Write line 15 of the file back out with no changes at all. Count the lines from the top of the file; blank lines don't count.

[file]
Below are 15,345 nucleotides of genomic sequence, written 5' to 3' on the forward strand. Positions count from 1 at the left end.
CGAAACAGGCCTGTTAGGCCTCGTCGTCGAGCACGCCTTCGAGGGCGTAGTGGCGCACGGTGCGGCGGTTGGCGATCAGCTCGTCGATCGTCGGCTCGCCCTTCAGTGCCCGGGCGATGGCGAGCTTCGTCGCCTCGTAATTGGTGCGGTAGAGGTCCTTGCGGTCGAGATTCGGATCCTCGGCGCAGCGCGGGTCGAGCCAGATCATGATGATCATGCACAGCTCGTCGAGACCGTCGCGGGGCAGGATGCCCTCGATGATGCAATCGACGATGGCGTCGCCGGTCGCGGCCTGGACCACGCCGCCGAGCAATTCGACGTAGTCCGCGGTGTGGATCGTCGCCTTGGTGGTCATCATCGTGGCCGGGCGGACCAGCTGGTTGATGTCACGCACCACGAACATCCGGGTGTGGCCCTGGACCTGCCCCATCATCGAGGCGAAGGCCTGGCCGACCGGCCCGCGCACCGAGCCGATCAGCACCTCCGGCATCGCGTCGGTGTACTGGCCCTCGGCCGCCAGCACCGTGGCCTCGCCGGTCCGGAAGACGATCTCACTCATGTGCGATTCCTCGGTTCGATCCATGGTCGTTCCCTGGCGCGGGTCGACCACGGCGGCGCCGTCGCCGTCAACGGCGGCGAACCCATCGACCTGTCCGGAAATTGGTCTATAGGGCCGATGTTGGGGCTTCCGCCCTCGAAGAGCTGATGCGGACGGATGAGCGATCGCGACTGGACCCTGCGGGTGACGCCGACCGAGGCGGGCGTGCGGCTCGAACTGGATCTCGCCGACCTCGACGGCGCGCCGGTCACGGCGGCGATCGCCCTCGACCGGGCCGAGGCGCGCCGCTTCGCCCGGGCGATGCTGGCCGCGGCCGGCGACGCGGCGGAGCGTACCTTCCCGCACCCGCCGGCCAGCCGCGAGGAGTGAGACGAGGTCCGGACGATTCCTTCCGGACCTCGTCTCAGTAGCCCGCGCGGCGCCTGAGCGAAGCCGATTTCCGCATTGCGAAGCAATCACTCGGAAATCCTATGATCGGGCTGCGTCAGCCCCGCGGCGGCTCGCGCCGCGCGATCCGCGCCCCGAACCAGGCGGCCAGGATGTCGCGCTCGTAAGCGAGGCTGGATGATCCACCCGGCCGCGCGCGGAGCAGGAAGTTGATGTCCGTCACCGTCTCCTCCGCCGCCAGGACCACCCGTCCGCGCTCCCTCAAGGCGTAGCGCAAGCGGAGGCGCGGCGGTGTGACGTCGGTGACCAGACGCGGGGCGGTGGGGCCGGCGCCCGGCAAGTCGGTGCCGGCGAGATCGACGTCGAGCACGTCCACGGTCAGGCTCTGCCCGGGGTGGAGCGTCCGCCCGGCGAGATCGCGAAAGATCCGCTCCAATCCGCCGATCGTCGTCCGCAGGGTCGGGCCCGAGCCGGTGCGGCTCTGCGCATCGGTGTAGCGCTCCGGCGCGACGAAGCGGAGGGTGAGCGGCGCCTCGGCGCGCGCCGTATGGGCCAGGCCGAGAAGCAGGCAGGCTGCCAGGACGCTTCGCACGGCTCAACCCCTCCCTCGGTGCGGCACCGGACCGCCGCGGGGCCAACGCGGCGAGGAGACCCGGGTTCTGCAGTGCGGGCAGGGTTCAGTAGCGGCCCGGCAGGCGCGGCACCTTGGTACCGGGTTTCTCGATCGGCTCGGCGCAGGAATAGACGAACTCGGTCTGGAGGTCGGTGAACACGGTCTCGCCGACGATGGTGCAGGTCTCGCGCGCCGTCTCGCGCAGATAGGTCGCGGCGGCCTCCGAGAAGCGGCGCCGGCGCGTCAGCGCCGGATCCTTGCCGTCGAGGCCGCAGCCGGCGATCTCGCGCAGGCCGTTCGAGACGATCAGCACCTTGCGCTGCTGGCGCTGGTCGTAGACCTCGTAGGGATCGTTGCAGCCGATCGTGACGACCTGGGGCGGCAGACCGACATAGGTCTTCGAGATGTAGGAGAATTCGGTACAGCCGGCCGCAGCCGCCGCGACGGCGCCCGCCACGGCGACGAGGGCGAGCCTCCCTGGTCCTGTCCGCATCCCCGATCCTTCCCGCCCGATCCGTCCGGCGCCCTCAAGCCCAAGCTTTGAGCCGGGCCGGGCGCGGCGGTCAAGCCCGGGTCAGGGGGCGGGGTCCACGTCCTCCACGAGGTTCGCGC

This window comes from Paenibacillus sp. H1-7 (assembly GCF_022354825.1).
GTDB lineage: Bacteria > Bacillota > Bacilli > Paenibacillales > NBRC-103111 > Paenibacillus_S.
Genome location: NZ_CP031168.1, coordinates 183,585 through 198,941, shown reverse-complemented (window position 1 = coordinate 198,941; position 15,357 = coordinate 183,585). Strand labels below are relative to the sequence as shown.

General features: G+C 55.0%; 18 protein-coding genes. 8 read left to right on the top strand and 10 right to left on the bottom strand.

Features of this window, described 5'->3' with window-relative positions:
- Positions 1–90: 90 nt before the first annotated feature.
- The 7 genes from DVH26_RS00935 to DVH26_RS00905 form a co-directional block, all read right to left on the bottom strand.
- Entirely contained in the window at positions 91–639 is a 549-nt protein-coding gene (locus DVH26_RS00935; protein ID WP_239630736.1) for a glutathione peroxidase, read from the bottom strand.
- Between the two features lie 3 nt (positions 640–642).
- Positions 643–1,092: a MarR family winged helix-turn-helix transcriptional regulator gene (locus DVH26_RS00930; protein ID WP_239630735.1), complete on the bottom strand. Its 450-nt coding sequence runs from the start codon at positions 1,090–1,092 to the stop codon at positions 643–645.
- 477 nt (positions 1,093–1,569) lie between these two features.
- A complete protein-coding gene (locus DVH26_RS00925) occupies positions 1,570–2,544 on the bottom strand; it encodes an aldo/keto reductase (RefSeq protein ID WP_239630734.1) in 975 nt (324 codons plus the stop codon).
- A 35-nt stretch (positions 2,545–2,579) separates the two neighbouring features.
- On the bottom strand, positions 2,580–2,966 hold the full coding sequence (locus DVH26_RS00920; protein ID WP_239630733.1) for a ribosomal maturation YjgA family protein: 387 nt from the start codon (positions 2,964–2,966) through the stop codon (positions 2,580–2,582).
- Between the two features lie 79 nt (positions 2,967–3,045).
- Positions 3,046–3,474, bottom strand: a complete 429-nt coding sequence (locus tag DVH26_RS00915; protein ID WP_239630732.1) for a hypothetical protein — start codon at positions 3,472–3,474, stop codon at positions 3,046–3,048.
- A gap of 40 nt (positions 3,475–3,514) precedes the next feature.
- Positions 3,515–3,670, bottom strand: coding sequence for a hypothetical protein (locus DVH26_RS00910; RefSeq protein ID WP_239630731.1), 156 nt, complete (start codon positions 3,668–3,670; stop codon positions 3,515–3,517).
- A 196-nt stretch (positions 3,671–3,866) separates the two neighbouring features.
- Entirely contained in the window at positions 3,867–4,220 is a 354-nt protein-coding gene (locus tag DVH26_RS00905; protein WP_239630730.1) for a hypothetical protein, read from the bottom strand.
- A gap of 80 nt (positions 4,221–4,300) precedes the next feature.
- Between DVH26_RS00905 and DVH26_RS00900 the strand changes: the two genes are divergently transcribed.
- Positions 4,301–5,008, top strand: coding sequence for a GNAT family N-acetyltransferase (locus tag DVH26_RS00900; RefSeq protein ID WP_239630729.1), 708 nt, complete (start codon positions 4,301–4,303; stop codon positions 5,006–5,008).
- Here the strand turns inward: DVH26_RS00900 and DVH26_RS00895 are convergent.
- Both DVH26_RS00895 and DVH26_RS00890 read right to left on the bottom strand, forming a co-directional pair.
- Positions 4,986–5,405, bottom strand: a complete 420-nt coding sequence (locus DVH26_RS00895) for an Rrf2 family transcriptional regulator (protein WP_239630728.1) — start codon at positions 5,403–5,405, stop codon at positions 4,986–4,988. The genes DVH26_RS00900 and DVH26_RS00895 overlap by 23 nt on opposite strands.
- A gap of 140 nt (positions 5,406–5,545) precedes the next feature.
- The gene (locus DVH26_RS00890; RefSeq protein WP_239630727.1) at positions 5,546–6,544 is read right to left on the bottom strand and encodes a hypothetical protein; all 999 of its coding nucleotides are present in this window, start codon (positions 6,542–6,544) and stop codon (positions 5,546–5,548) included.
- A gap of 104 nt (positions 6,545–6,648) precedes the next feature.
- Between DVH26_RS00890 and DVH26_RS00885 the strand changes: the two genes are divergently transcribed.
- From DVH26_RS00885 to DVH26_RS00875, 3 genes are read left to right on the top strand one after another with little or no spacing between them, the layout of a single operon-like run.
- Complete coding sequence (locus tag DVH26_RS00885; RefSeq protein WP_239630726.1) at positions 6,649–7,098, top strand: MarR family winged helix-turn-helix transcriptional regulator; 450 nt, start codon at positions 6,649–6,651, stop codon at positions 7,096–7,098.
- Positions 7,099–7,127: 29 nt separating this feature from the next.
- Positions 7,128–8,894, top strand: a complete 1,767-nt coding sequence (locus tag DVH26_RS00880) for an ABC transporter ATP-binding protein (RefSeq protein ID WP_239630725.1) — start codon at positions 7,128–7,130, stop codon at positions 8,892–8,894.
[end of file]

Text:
- A 35-nt stretch (positions 2,545–2,579) separates the two neighbouring features.